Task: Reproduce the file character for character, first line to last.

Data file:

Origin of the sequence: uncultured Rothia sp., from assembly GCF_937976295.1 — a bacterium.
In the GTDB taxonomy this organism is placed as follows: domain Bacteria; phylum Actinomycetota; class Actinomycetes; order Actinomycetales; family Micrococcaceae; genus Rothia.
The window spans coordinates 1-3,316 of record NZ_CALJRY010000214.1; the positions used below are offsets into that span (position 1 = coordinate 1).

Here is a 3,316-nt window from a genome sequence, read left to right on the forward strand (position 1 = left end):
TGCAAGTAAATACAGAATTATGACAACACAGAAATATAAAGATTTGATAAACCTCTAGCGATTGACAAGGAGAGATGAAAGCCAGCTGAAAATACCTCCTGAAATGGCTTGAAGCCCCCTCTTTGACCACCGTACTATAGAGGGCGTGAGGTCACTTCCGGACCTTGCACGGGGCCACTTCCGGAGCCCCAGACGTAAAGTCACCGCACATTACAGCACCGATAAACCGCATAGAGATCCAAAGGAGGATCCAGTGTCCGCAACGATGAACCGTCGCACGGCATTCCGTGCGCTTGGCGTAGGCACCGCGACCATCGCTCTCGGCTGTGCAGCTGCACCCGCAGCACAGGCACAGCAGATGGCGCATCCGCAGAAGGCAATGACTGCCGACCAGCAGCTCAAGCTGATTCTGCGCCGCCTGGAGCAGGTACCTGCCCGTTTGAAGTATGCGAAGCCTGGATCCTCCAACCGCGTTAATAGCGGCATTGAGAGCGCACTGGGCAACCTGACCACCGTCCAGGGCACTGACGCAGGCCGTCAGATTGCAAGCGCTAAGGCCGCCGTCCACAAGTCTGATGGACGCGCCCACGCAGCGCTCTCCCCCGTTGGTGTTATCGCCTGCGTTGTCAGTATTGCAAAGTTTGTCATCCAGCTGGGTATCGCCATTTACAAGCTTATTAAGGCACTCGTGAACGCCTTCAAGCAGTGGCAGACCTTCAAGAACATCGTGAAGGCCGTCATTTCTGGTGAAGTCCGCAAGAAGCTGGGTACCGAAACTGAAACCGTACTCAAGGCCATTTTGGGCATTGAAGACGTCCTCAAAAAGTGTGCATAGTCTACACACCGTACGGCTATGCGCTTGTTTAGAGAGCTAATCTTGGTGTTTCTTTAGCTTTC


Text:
Origin of the sequence: uncultured Rothia sp., from assembly GCF_937976295.1 — a bacterium.
In the GTDB taxonomy this organism is placed as follows: domain Bacteria; phylum Actinomycetota; class Actinomycetes; order Actinomycetales; family Micrococcaceae; genus Rothia.
The window spans coordinates 1-3,316 of record NZ_CALJRY010000214.1; the positions used below are offsets into that span (position 1 = coordinate 1).

Here is a 3,316-nt window from a genome sequence, read left to right on the forward strand (position 1 = left end):
TGCAAGTAAATACAGAATTATGACAACACAGAAATATAAAGATTTGATAAACCTCTAGCGATTGACAAGGAGAGATGAAAGCCAGCTGAAAATACCTCCTGAAATGGCTTGAAGCCCCCTCTTTGACCACCGTACTATAGAGGGCGTGAGGTCACTTCCGGACCTTGCACGGGGCCACTTCCGGAGCCCCAGACGTAAAGTCACCGCACATTACAGCACCGATAAACCGCATAGAGATCCAAAGGAGGATCCAGTGTCCGCAACGATGAACCGTCGCACGGCATTCCGTGCGCTTGGCGTAGGCACCGCGACCATCGCTCTCGGCTGTGCAGCTGCACCCGCAGCACAGGCACAGCAGATGGCGCATCCGCAGAAGGCAATGACTGCCGACCAGCAGCTCAAGCTGATTCTGCGCCGCCTGGAGCAGGTACCTGCCCGTTTGAAGTATGCGAAGCCTGGATCCTCCAACCGCGTTAATAGCGGCATTGAGAGCGCACTGGGCAACCTGACCACCGTCCAGGGCACTGACGCAGGCCGTCAGATTGCAAGCGCTAAGGCCGCCGTCCACAAGTCTGATGGACGCGCCCACGCAGCGCTCTCCCCCGTTGGTGTTATCGCCTGCGTTGTCAGTATTGCAAAGTTTGTCATCCAGCTGGGTATCGCCATTTACAAGCTTATTAAGGCACTCGTGAACGCCTTCAAGCAGTGGCAGACCTTCAAGAACATCGTGAAGGCCGTCATTTCTGGTGAAGTCCGCAAGAAGCTGGGTACCGAAACTGAAACCGTACTCAAGGCCATTTTGGGCATTGAAGACGTCCTCAAAAAGTGTGCATAGTCTACACACCGTACGGCTATGCGCTTGTTTAGAGAGCTAATCTTGGTGTTTCTTTAGCTTTC